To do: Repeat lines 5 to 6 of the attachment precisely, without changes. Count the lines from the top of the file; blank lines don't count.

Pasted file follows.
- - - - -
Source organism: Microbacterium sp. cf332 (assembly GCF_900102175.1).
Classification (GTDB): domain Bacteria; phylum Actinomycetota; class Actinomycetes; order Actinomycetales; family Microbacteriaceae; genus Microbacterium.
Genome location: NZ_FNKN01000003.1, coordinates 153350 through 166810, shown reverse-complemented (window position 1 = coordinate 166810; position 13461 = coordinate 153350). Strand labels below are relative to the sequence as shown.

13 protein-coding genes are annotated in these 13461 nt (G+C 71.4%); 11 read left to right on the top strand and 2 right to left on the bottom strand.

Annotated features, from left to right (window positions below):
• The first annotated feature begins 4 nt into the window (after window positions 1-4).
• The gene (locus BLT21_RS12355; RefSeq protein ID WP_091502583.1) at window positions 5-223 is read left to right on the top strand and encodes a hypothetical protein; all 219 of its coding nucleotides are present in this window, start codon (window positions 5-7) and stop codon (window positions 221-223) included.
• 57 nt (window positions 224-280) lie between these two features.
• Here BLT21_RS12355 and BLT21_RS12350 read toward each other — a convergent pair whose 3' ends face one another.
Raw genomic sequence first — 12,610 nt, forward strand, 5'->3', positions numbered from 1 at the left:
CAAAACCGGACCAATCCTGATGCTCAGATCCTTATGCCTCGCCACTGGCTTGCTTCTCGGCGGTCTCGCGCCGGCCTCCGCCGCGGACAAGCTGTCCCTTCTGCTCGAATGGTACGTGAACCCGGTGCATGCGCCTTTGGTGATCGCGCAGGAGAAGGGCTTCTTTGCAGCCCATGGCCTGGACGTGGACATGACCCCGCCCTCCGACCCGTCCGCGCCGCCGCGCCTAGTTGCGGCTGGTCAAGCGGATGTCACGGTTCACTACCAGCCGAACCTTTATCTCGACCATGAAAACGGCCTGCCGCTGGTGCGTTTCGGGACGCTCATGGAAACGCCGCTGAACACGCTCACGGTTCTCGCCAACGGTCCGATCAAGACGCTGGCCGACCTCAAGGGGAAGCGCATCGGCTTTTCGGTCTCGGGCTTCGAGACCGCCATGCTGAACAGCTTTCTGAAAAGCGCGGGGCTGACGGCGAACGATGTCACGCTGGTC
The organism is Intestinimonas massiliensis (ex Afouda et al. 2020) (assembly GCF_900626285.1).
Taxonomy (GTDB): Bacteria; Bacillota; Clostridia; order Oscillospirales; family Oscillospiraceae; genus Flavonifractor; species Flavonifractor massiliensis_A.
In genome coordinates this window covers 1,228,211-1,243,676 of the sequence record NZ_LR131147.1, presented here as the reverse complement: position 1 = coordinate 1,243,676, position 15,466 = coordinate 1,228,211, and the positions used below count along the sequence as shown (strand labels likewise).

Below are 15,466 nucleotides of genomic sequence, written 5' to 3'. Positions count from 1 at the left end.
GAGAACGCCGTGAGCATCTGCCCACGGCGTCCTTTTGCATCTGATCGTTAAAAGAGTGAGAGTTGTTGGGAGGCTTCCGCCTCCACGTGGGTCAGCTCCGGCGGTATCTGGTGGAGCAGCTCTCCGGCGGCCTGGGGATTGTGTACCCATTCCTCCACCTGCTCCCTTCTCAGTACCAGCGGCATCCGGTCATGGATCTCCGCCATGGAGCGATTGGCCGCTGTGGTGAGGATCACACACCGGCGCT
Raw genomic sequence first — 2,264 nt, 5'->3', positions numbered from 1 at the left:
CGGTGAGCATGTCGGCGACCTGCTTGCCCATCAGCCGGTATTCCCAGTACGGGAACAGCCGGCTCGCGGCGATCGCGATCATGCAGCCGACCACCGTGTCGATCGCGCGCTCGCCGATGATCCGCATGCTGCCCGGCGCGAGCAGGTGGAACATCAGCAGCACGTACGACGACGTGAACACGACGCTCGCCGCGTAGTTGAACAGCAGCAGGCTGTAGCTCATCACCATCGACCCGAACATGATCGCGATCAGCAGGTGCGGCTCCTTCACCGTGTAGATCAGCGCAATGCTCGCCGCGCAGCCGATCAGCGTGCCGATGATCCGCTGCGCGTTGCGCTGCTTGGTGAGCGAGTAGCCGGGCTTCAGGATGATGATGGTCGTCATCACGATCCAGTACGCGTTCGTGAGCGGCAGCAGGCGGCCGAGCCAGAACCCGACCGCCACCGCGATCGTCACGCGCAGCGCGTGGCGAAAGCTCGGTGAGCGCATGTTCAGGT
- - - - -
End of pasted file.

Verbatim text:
Annotated features, from left to right (window positions below):
• The first annotated feature begins 4 nt into the window (after window positions 1-4).